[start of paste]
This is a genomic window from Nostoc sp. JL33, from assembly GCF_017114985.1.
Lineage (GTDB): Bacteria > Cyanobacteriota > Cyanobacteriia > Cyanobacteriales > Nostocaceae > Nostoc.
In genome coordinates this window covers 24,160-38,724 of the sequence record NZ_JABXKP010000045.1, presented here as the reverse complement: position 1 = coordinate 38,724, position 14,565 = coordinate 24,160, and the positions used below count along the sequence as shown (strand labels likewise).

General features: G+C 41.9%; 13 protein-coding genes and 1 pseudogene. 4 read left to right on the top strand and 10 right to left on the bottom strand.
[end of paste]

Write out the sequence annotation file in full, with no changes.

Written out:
This is a genomic window from Nostoc sp. JL33, from assembly GCF_017114985.1.
Lineage (GTDB): Bacteria > Cyanobacteriota > Cyanobacteriia > Cyanobacteriales > Nostocaceae > Nostoc.
In genome coordinates this window covers 24,160-38,724 of the sequence record NZ_JABXKP010000045.1, presented here as the reverse complement: position 1 = coordinate 38,724, position 14,565 = coordinate 24,160, and the positions used below count along the sequence as shown (strand labels likewise).

General features: G+C 41.9%; 13 protein-coding genes and 1 pseudogene. 4 read left to right on the top strand and 10 right to left on the bottom strand.